One of the best way to do this is to get rid of cues. All the little breadcrumbs left behind. If you want people to stop using old document numbers, ensure that no document folks would use on their daily basis has those numbers. However, this ideal model of radical elimination of all cues associated with the old routine seems rather unlikely in all changes from old to new . So when we are working on our change its important to select those cues that will have the biggest bang for our buck. Some general ideas to help inform this are:
- Look for opportunities to drive out mix-messages – aim for consistency in message
- Ensure there are positive reinforcements for use of the new routine
- Actively constrain the to-be-forgotten activity. Reduce the time in two different processes. Do a radical transformation. Reduce the confusion.
- Reward the individual for participating in the new way. The group can’t change faster than the sum of the individuals, so incentive the change.
When doing a change it is important to consider these as risks, and build into your change plan. Incorporate into your training. For the basis of your communications. Drive out the old, embrace the new. Otherwise you are just increasing the risks inherent in your new way of working. But like many aspects of change management, easy in concept, difficult in execution.
The ASQ has announced the theme for the 2019 World Conference On Quality And Improvement: “Leading Change”.
Change has always been constant, but in today’s digital landscape the pace of change is accelerating at a faster and faster rate. Within this dynamic is the opportunity for quality professionals to lead their organizations through the changes that each is destined to go through.
The focus areas are:
- The Future of Quality
- Managing Change
- Building and Sustaining a Culture of Quality
- Quality Basics
- Advanced Content Master’s Series
For those interested, you can submit your proposal at https://asq.org/conferences/wcqi.
Looking back at the last few years:
- The 2018 theme, was the “Innovation of You,” with focus areas of “Building and Sustaining a Culture of Quality”, “Master’s Series”, “Quality 4.0: The Future of Quality Starts Here”, “Quality Fundamentals in the Digital Age” and “Risk and Change.”
- The 2017 theme was “Grow Your Influence: In the Profession, Through the Organization and Around the World” with focus areas of “Focus on the Customer
Operational Excellence”, “Quality as a Competitive Advantage”, “Quality Fundamentals” and “Risk and Change.”
From this I draw the following opinion:
- Change is perceived as hard
- The future is murky
- Culture of Quality is definitely something important (we might not be sure exactly what it is, but it is important!)
All of which are true. It also iterates what I fundamentally believe is a core function of quality. We drive change, we build a culture of excellence, we help navigate the future.
I enjoyed the 2018 ASQ WCQI in Seattle and will certainly plan on going whether as a speaker again or a participant. While I wish the ASQ would be the perfect organization of my dreams, I do deeply believe that an approach defined in the 2019 focus areas is one that brings a lot of value to any organization.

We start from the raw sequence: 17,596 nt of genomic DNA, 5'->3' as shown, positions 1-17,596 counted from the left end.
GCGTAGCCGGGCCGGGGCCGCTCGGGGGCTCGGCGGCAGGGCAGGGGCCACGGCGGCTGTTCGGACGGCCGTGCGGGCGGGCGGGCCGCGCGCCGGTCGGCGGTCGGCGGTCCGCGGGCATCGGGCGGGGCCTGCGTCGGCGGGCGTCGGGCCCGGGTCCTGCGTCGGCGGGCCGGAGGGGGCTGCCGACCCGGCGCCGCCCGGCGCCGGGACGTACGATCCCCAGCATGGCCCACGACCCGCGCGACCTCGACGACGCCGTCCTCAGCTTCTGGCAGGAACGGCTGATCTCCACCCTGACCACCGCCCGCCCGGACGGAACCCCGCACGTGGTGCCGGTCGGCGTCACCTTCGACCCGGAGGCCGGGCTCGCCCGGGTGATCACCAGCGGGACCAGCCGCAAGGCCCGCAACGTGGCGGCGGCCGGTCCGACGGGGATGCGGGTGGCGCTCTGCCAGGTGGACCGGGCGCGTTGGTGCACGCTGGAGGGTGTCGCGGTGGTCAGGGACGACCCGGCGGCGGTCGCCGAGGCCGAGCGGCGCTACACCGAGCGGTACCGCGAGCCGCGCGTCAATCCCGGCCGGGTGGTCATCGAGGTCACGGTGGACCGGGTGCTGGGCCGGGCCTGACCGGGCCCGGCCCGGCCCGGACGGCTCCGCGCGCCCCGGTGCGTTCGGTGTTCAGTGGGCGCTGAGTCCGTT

I have begun recommending co-workers submit this year, and I have a few ideas I am toying with myself. Proposals are due Aug. 17. I encourage you to be contemplating the best practices in your organization and be considering how you can share them with the wider quality world.
Jason Kottke is spot on “Open offices result in less collaboration among employees”
In the past few weeks I’ve had more and more upset conversations with co-workers who have moved to open office work locations. And the Royal Society study that Jason references is a good read for anyone contemplating open spaces.
Being here in Boston, and having done my share of hanging out at MIT, I’ve seen some good open space concepts. But what the best ones actually do is create modular areas of privacy and areas for scalable interactions. And this is what the application of open offices I’m seeing in the corporate world are missing.
I’m hoping to ride this trend out. Or at least until the open office concept has been improved to a more scalable modularized office. I know it is currently one of my criteria for considering moving jobs and I’ve turned down an offer because of the location’s open office.
How folks work contributes to the culture. We should be driving interaction, collaboration (another problematic concept according to some studies) and problem-solving. Folks sitting with headsets on as they wait to get a Skype call does none of that. As the research shows, and anecdotal evidence supports, open spaces drive down productivity and make folks more likely to tune out and move on to a new job.
Dr. Zeynep Tufekci, a professor who writes about the social impact of technology, wrote and excellent Op-Ed in the New York Times this past weekend titled “What Elon Musk Should Learn From the Thailand Cave Rescue.” In this she takes to task silicon valley, stresses the importance of hard-earned expertise and the “safety culture” model. A topic near-and-dear to my heart as a quality professional, as she stresses the importance of deep expertise, lengthy training and the ability to learn from experience (and to incorporate the lessons of those experiences into future practices) as a valuable form of ingenuity.
Safety culture = quality culture. It has been said many times that the only real difference is that of the question asked (patient safety vs employee safety), but lets all agree that the tools used are pretty equivalent.
What this article really reminds me of is an article from A Lean Journey back in February titled “Lean Culture: Do You Want Firemen or Farmers in Your Organization.”
I see this a lot in Lean, especially early in the transformation process. An idea that any expert is equivalent, that quick, fast wins are the best. Which is sometimes relevant, often not good for the long run. Its interesting that we are, what, 30-40 years into Lean as a management methodology in this country (my entire adult life I have been involved in Lean projects of one sort or another) and it still feels new in most places.
I think that the trends Dr Tufekci and Mr McMahon are discussing are very similar. Stem from similar causes, and probably lead to why a lot of long-term transformations don’t get the benefits we intend.